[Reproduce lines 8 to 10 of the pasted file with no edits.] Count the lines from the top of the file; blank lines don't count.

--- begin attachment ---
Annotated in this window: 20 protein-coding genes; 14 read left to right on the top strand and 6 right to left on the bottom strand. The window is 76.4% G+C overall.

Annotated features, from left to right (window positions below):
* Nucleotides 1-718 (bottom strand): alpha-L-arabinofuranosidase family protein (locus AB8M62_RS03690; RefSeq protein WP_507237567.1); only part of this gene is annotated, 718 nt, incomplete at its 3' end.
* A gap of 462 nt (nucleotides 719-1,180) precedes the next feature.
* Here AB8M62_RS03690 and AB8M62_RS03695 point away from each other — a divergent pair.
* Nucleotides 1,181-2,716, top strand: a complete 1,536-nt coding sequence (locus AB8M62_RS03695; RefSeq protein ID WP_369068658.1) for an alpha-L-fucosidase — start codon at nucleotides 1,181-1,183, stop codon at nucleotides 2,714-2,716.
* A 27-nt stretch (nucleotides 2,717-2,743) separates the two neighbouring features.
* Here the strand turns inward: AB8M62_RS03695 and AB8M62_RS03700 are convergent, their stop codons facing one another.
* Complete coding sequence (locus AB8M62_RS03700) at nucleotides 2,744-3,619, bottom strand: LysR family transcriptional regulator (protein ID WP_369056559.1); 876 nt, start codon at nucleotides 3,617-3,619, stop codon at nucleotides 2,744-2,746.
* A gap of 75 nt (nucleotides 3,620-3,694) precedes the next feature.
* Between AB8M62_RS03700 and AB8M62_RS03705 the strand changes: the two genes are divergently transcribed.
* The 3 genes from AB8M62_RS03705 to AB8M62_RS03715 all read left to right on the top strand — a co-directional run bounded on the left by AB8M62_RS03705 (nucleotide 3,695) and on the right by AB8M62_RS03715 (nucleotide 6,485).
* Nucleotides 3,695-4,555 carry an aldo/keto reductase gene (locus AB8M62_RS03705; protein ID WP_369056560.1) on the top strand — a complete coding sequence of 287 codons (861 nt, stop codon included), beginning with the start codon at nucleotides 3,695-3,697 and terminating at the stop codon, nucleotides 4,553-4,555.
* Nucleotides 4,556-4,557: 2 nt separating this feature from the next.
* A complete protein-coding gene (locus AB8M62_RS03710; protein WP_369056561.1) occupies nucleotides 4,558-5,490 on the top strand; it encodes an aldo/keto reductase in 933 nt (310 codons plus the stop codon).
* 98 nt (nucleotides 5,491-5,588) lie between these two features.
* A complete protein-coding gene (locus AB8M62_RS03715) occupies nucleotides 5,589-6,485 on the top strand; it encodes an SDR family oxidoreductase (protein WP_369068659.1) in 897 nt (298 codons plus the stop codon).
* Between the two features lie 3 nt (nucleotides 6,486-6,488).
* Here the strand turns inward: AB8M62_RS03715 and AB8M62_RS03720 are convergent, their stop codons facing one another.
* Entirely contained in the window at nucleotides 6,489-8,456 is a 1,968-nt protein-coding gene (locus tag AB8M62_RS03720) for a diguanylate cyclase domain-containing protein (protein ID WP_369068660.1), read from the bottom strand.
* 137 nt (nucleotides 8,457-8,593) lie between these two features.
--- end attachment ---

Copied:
* Here the strand turns inward: AB8M62_RS03695 and AB8M62_RS03700 are convergent, their stop codons facing one another.
* Complete coding sequence (locus AB8M62_RS03700) at nucleotides 2,744-3,619, bottom strand: LysR family transcriptional regulator (protein ID WP_369056559.1); 876 nt, start codon at nucleotides 3,617-3,619, stop codon at nucleotides 2,744-2,746.
* A gap of 75 nt (nucleotides 3,620-3,694) precedes the next feature.